Bodywork Techniques

 

One or more of the techniques listed here will be integrated into your treatment. Treatments are tailored to the individual, and the specific techniques used during your session will be determined by your needs and goals.

Neuromuscular Technique (NMT)
Simultaneously diagnostic and therapeutic, NMT  focuses on improved posture, pain relief, tension relief, improved joint mobility and reflex stimulation or sedation.

While relaxing tight, fibrotic tissue, enhancing lymphatic and general circulation and drainage, and stimulating reflex benefits to the body, NMT also provides the practitioner useful assessment information.

NMT is efficient and versatile, providing a framework that ensures all major muscle groups will be assessed and treated, and is easily customized to include more specific technique where appropriate.

Myoskeletal Alignment Technique (MAT)

MAT was developed by Erik Dalton, PhD. In his own words:

“The foundation of the program lies in early identification and correction of chronic strain patterns before they become pain patterns. The method incorporates a broad overview of many of to day’s bodywork modalities. The resulting conglomeration of techniques is primarily aimed at fixing the most frequently encountered neck/back/extremity complaints. My method combines modified therapeutic techniques from Rolfing®, manipulative osteopathy, and assisted stretching as well as joint-capsule and receptor routines.”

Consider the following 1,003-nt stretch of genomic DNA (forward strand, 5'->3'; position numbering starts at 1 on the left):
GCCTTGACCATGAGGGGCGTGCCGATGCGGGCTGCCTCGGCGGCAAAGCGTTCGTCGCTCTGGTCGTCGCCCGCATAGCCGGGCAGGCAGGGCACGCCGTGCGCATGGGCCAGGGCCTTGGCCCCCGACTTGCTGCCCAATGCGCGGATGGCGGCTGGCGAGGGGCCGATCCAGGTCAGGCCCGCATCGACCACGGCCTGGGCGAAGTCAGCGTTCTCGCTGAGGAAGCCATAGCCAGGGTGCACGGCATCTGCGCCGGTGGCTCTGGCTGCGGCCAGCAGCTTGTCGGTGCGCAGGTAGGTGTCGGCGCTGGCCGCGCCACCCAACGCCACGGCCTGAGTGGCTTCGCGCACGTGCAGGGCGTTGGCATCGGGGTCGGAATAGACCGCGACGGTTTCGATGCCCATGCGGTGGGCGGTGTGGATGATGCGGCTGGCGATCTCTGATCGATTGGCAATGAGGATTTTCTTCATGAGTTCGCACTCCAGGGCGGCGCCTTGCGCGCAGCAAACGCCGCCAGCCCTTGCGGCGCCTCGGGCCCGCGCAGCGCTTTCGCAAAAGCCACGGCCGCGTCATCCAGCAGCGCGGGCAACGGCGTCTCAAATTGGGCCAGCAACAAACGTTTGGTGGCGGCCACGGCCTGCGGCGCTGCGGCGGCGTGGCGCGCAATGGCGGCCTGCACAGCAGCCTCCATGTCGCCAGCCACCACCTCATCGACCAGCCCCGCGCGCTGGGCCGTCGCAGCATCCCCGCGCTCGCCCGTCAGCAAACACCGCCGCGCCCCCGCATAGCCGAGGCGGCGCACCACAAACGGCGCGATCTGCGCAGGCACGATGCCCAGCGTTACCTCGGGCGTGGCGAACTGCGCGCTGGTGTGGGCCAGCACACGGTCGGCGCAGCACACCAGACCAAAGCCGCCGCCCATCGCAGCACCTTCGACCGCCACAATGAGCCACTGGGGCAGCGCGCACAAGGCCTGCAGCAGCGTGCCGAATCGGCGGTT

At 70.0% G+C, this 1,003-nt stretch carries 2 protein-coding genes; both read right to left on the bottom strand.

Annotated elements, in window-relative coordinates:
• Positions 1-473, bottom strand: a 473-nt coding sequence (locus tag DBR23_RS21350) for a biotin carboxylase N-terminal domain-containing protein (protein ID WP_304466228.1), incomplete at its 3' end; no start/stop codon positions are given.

“Working from the knowledge that the body’s myofascial and skeletal systems are inseparable. What affects one always affects the other. Accordingly, Myoskeletal Alignment focuses on treating stubborn pain conditions by mobilizing joints through muscle manipulation.”

 

Muscle Energy Technique (MET)

MET evolved out of the ostepathic community as a means of nomalizing soft tissue structures before maipulating joints. Using muscle movement barrier, isometric contraction and breath control, target muscles are relaxed and lengthened. MET can be applied with infinite gentleness making it applicable and appropriate even in acute and painful situations. When applied using an isolytic contraction, MET effectively reduces fibrotic tissue in affected muscles.

 

Swedish Massage

Swedish massage is the most commonly used form of classical Western massage, generally performed in the direction of the heart, sometimes with active or passive movement of the joints. It is used especially for relaxation, relief of muscular tension, and improvement of circulation and range of motion. (Mosby’s Medical Dictionary, 8th edition. © 2009, Elsevier.)

Swedish massage includes effluerage, petrisage, friction, tapotement and vibration. Though less specific than other techniques, Swedish is a great way to relax and soften superficial muscles, preparing the body for deeper, more specific work.

 

Craniosacral Therapy

The craniosacral system is comprised of our brain, spinal cord, sacrum, and the membranes that surround and protect them. Cerebrospninal fluid flows within this system.

Craniosacral Therapy is a hands on approach without the tissue manipultaion common to massage. Gentle holding techniques fascilitate  body unwinding and the release of joint restriction and muscle pain. Cranial sutures are relaxed, enhancing the flow of cerebrospinal fluid and improving the functioning of the central nervous system.

 

Face Cupping/Sinus Drainage

Using specially designed suction cups, stagnant lymph is drained from the neck, face and sinuses of the head.

face cupsStarting at the neck, cups are drawn across the tissue, pulling fluid toward the thoracic outlet valve in the upper chest.  While particularly beneficial for sinus problems, face cupping also relieves muscular tension and pain around the temporal mandibular joint (TMJ).  A visible difference in facial tissue is seen post treatment as facial contours are restored and wrinkles are softened. A series of ten treatments over a five week period restores proper sinus drainage and lymph flow.

 

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